Harcuvar Peak, Arizona, February 2019

In early February Linda and I and our dogs camped in the open desert near Vicksburg, Arizona, east of Quartzsite. We were boondocking, which meant we had no hookups but did have a lot of room for ourselves and dark nights. We spent three nights there. Linda spent February 6 and 7 hiking and mountain biking from our campsite. On the morning of February 7 I left camp to climb Harcuvar Peak.

Harcuvar Peak from the road hike
Harcuvar Peak from the road hike. My climbing route ascended the steep rib just left of where the road curves out of view.

From camp I drove to Salome on US 60. Here I left US 60 and followed roads northwest to near the base of Harcuvar Peak. Harcuvar Peak lies in the Harcuvar Mountains, but is not the highpoint of the range. The highpoint of the Harcuvar Mountains is Smith Peak further north, which I hiked last November. Harcuvar Peak does, however, have 2048 feet of prominence making it the 66th most prominent peak in Arizona.

The lower portion of the route from the road
The lower portion of the route from the road. I ascended the skyline up towards the right.

I parked above a wash that would have required I drive up a rough exit over large rocks. I did not expect a long hike, so I decided not to risk Jeep damage to save a few miles of hiking.

The rib gets steepest here, but the footing was good and the brush was easy to avoid.
The rib gets steepest here, but the footing was good and the brush was easy to avoid.

From where I parked I followed the road towards Harcuvar Peak until I was below the south face. I spotted a steep ridge leading towards the summit that others had reportedly used and I decided to try it myself. The slope was fun to climb as it was mostly free of brush and the footing was firm. I noted four ATVs slowly approaching on the road below while I climbed.

Looking back from the "summit" along the summit ridge towards Harcuvar Benchmark.
Looking back from the “summit” along the summit ridge towards Harcuvar Benchmark.
The Harcuvar Benchmark cairn
The Harcuvar Benchmark cairn

I made good progress and soon reached the summit ridge. The summit ridge had two candidate summits, one marked by a large cairn to the southwest and the other a broad area to my north. I first hiked over to the cairn and found the HARCUVAR benchmark, hence this spot is called Harcuvar Benchmark.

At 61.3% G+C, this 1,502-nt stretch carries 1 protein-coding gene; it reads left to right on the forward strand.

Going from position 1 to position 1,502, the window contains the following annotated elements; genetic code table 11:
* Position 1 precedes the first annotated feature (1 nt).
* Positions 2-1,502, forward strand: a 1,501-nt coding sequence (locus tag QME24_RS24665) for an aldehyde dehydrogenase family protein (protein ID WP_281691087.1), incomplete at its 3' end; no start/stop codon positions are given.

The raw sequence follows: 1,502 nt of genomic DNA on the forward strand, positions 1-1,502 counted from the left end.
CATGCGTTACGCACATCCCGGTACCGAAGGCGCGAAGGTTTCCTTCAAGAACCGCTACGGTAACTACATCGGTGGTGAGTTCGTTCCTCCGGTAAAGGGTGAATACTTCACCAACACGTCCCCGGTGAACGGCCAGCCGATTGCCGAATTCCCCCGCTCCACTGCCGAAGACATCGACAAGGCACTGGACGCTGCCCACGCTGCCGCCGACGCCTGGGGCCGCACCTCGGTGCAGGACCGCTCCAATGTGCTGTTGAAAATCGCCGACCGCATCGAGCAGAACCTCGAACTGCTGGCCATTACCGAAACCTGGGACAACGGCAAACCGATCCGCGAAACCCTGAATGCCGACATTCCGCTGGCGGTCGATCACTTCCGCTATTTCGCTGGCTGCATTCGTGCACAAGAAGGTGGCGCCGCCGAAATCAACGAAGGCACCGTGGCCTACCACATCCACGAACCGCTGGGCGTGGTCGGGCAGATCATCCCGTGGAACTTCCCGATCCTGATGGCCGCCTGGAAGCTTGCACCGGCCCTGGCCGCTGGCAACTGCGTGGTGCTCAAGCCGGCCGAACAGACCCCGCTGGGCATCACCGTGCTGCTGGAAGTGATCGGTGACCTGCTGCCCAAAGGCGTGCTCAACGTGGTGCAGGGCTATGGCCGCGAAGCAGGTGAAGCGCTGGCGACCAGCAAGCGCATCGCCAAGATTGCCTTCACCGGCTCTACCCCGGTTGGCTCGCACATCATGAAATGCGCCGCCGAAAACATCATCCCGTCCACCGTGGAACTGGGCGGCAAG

Southeast towards the Harquahala Mountains from Harcuvar Benchmark.
Southeast towards the Harquahala Mountains from Harcuvar Benchmark.

The sky was clear, the temperature was comfortable, and the air was calm. To the southeast I savored the view of Harquahala Mountain that I had hiked yesterday. To the southwest I viewed Signal Peak and Cunningham Mountain that I had climbed in November 2017. I lingered and took many photos and entered my name in the registry I found there.

Southwest from Harcuvar Benchmark
Southwest from Harcuvar Benchmark. The Kofa Mountains and Black Mesa lie beyond Salome Peak.

I hiked back along the summit ridge to the other summit candidate. I also found a registry there to which I added my name. There is some disagreement as to which candidate summit is actually the highest, so by visiting both I am covered whenever the subject is eventually settled.

Northeast from Harcuvar Benchmark along the summit ridge.
Northeast from Harcuvar Benchmark along the summit ridge. The other summit candidate is on the left.

I descended my route back to the road. The footing seemed a little looser on the descent, but I decided I liked the route. I noted one ATV driving out as I descended, but I saw none of the others on the road as I hiked back to my Jeep, which was in fine shape when I arrived (always a relief). It had been a very nice day with nice weather and a fun route.

I returned to our campsite to learn that Linda had spent some of the day mountain biking nearby without mishap. The dogs were happy to have us all back and we spent our last night boondocking in the open desert.

Paul McClellan

About Paul McClellan

I had the good fortune to have spent most of my life in the Pacific Northwest, where I discovered the joys and addiction of hiking and climbing in the Cascades Range and other ranges in the Western United States.
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